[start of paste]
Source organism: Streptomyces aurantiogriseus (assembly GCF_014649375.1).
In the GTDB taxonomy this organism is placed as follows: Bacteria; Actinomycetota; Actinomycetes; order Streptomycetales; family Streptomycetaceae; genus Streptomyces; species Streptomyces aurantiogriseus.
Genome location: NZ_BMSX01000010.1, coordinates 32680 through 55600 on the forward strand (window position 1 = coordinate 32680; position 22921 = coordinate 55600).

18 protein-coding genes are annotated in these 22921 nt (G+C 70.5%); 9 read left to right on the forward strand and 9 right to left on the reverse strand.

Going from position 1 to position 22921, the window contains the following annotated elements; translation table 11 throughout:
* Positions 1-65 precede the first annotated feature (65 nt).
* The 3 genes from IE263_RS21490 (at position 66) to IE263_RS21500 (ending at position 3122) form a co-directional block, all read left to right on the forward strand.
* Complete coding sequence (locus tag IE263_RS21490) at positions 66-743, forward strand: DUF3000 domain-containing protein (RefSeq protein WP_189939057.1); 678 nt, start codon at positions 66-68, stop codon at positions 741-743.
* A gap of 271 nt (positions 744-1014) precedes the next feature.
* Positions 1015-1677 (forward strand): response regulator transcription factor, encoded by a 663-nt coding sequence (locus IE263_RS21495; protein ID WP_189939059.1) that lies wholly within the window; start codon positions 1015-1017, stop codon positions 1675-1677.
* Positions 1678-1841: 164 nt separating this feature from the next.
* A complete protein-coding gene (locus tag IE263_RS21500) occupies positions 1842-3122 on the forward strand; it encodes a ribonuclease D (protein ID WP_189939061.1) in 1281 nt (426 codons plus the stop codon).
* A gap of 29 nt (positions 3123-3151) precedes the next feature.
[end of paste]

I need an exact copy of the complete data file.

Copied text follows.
Source organism: Streptomyces aurantiogriseus (assembly GCF_014649375.1).
In the GTDB taxonomy this organism is placed as follows: Bacteria; Actinomycetota; Actinomycetes; order Streptomycetales; family Streptomycetaceae; genus Streptomyces; species Streptomyces aurantiogriseus.
Genome location: NZ_BMSX01000010.1, coordinates 32680 through 55600 on the forward strand (window position 1 = coordinate 32680; position 22921 = coordinate 55600).

18 protein-coding genes are annotated in these 22921 nt (G+C 70.5%); 9 read left to right on the forward strand and 9 right to left on the reverse strand.

Going from position 1 to position 22921, the window contains the following annotated elements; translation table 11 throughout:
* Positions 1-65 precede the first annotated feature (65 nt).
* The 3 genes from IE263_RS21490 (at position 66) to IE263_RS21500 (ending at position 3122) form a co-directional block, all read left to right on the forward strand.
* Complete coding sequence (locus tag IE263_RS21490) at positions 66-743, forward strand: DUF3000 domain-containing protein (RefSeq protein WP_189939057.1); 678 nt, start codon at positions 66-68, stop codon at positions 741-743.
* A gap of 271 nt (positions 744-1014) precedes the next feature.
* Positions 1015-1677 (forward strand): response regulator transcription factor, encoded by a 663-nt coding sequence (locus IE263_RS21495; protein ID WP_189939059.1) that lies wholly within the window; start codon positions 1015-1017, stop codon positions 1675-1677.
* Positions 1678-1841: 164 nt separating this feature from the next.
* A complete protein-coding gene (locus tag IE263_RS21500) occupies positions 1842-3122 on the forward strand; it encodes a ribonuclease D (protein ID WP_189939061.1) in 1281 nt (426 codons plus the stop codon).
* A gap of 29 nt (positions 3123-3151) precedes the next feature.